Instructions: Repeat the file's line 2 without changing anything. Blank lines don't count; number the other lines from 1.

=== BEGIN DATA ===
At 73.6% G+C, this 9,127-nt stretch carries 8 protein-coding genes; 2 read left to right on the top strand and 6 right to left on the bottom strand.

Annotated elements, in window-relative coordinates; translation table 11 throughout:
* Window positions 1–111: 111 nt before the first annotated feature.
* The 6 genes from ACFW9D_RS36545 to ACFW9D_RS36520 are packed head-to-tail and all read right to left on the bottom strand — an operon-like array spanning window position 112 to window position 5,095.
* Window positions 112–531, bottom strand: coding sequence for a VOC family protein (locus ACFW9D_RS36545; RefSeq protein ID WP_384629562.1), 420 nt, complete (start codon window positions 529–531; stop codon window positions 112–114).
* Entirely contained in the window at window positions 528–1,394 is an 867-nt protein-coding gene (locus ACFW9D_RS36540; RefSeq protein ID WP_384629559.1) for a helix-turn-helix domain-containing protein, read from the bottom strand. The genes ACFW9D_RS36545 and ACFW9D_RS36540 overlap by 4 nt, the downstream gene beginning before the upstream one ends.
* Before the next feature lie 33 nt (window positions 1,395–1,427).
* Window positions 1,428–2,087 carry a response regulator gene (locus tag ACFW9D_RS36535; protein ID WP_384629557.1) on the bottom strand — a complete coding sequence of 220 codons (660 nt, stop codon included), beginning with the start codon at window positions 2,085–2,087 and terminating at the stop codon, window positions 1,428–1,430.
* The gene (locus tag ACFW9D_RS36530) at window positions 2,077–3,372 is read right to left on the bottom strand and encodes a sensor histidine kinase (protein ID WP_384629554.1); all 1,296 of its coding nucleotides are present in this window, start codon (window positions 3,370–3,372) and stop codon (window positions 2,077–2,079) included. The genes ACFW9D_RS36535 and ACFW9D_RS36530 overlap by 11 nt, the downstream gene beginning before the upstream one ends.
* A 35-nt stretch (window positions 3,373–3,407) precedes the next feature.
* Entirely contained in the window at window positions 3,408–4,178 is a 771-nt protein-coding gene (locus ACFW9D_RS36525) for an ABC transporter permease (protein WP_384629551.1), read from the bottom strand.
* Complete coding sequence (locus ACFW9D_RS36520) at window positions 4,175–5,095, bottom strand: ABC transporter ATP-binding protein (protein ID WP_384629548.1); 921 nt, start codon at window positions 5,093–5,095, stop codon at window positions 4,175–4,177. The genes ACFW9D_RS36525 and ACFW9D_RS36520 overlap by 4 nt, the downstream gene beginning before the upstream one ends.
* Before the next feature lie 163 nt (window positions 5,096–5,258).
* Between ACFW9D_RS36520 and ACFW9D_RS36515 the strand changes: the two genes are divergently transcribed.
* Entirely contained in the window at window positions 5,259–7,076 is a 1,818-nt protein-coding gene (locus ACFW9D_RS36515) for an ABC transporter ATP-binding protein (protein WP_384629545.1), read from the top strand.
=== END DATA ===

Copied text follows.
Annotated elements, in window-relative coordinates; translation table 11 throughout: